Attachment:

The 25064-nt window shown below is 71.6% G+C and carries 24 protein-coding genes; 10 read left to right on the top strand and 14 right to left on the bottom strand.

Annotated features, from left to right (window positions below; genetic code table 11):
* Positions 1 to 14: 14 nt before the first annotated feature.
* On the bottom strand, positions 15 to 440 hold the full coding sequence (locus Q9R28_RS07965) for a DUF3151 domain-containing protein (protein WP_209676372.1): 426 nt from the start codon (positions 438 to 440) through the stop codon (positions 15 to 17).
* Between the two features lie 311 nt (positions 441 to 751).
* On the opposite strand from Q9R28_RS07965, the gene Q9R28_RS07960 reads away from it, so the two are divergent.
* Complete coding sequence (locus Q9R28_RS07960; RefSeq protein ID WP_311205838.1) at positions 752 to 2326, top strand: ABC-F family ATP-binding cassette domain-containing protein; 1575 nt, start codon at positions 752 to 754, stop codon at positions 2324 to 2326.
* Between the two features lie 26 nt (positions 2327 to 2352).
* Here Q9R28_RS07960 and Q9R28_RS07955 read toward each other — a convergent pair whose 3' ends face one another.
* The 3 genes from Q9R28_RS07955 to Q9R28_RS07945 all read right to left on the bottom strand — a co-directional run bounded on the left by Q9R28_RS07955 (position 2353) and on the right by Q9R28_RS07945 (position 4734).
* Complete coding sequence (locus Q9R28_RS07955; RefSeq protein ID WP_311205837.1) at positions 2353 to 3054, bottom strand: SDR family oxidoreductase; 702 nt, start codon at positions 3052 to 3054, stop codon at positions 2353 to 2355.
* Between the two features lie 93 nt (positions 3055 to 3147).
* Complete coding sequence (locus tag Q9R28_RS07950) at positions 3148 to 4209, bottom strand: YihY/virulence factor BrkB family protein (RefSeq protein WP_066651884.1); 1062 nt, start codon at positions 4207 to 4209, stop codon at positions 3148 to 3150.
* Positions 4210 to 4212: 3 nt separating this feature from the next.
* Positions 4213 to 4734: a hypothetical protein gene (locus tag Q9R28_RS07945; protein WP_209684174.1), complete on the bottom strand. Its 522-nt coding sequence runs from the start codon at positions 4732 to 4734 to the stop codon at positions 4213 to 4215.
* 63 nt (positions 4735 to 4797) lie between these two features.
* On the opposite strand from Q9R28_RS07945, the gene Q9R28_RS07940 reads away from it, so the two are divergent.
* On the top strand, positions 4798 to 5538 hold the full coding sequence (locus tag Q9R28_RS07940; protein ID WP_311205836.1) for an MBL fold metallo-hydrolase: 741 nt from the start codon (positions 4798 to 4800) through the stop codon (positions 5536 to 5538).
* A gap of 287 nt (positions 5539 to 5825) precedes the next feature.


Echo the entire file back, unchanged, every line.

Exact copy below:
The 25064-nt window shown below is 71.6% G+C and carries 24 protein-coding genes; 10 read left to right on the top strand and 14 right to left on the bottom strand.

Annotated features, from left to right (window positions below; genetic code table 11):
* Positions 1 to 14: 14 nt before the first annotated feature.
* On the bottom strand, positions 15 to 440 hold the full coding sequence (locus Q9R28_RS07965) for a DUF3151 domain-containing protein (protein WP_209676372.1): 426 nt from the start codon (positions 438 to 440) through the stop codon (positions 15 to 17).
* Between the two features lie 311 nt (positions 441 to 751).
* On the opposite strand from Q9R28_RS07965, the gene Q9R28_RS07960 reads away from it, so the two are divergent.
* Complete coding sequence (locus Q9R28_RS07960; RefSeq protein ID WP_311205838.1) at positions 752 to 2326, top strand: ABC-F family ATP-binding cassette domain-containing protein; 1575 nt, start codon at positions 752 to 754, stop codon at positions 2324 to 2326.
* Between the two features lie 26 nt (positions 2327 to 2352).
* Here Q9R28_RS07960 and Q9R28_RS07955 read toward each other — a convergent pair whose 3' ends face one another.
* The 3 genes from Q9R28_RS07955 to Q9R28_RS07945 all read right to left on the bottom strand — a co-directional run bounded on the left by Q9R28_RS07955 (position 2353) and on the right by Q9R28_RS07945 (position 4734).
* Complete coding sequence (locus Q9R28_RS07955; RefSeq protein ID WP_311205837.1) at positions 2353 to 3054, bottom strand: SDR family oxidoreductase; 702 nt, start codon at positions 3052 to 3054, stop codon at positions 2353 to 2355.
* Between the two features lie 93 nt (positions 3055 to 3147).
* Complete coding sequence (locus tag Q9R28_RS07950) at positions 3148 to 4209, bottom strand: YihY/virulence factor BrkB family protein (RefSeq protein WP_066651884.1); 1062 nt, start codon at positions 4207 to 4209, stop codon at positions 3148 to 3150.
* Positions 4210 to 4212: 3 nt separating this feature from the next.
* Positions 4213 to 4734: a hypothetical protein gene (locus tag Q9R28_RS07945; protein WP_209684174.1), complete on the bottom strand. Its 522-nt coding sequence runs from the start codon at positions 4732 to 4734 to the stop codon at positions 4213 to 4215.
* 63 nt (positions 4735 to 4797) lie between these two features.
* On the opposite strand from Q9R28_RS07945, the gene Q9R28_RS07940 reads away from it, so the two are divergent.
* On the top strand, positions 4798 to 5538 hold the full coding sequence (locus tag Q9R28_RS07940; protein ID WP_311205836.1) for an MBL fold metallo-hydrolase: 741 nt from the start codon (positions 4798 to 4800) through the stop codon (positions 5536 to 5538).
* A gap of 287 nt (positions 5539 to 5825) precedes the next feature.